Last updated: April 12. 2014 1:47PM - 1629 Views
By - mmurphy@civitasmedia.com

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LAURINBURG — The N.C. Department of Transportation has begun the process to construct, by 2017, an overpass at what has been identified as Scotland County’s most dangerous intersection.

The most recent report released by the department tallied a total of 39 crashes at the intersection of U.S. 501 and Old Wire Road. There have been two so far this year, including a collision on Wednesday.

In January, five members of a Ft. Bragg honor guard were injured when their van collided with a log truck while crossing over the highway on Old Wire Road.

“With the number of accidents that we’ve had at that location, we have decided that the best long term solution to help with safety at that location is to build an overpass,” said N.C. DOT District Engineer Kevin Hedrick.

The overpass will be located on Old Wire Road, bringing it over U.S. 501. Hedrick said that the project is in the initial design phase, and the department of transportation plans to award a contract in December of next year, with construction beginning in 2016 and ending in 2017.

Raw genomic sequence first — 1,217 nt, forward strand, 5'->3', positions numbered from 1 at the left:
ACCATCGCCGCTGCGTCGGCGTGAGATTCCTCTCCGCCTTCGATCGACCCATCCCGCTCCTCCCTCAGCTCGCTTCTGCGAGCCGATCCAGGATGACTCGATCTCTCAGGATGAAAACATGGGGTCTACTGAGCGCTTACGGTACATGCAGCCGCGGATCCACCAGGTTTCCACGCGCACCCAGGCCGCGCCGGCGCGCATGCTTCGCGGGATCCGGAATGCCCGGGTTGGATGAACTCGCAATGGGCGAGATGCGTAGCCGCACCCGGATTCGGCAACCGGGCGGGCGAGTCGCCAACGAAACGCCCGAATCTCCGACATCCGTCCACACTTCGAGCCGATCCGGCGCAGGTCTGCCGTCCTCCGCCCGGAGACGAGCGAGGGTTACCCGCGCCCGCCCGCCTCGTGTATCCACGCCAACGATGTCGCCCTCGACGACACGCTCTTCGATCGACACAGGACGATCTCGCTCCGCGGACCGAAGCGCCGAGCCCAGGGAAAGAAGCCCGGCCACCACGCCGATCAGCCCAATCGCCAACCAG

“It could be a year or more of construction time for a contractor,” he said. “Other than some construction delays, traffic would continue to flow on N.C. 144 and U.S. 501 like it is now.”

The overpass would include exits from Old Wire onto U.S. 501 and vice versa.

The project is expected to cost around $3.5 million, and is the department’s last resort in preventing collisions at the intersection, which have varied from motorists running the stop sign on Old Wire Road to pulling ahead of oncoming traffic on U.S. 501.

Within the last year, flashing lights have been installed along U.S. 501 to warn drivers of vehicles entering from Old Wire Road, and rumble strips were placed on Old Wire approaching U.S. 501 from east and west to warn motorists to stop. But those efforts have had little effect on the overall rate of accidents in that location.

“Over the past eight or 10 years we have made several changes at the intersection, installing signs, reconfiguring the intersection, so we’ve done multiple projects to assist motorists and try to help rectify the situation,” said Hedrick. “We’ve done about everything that we know that we can do short of building a bridge and we felt like, long term, this is the best solution.”

Mary Katherine Murphy can be reached at 910-276-2311, ext. 17. Follow her on Twitter @emkaylbg.

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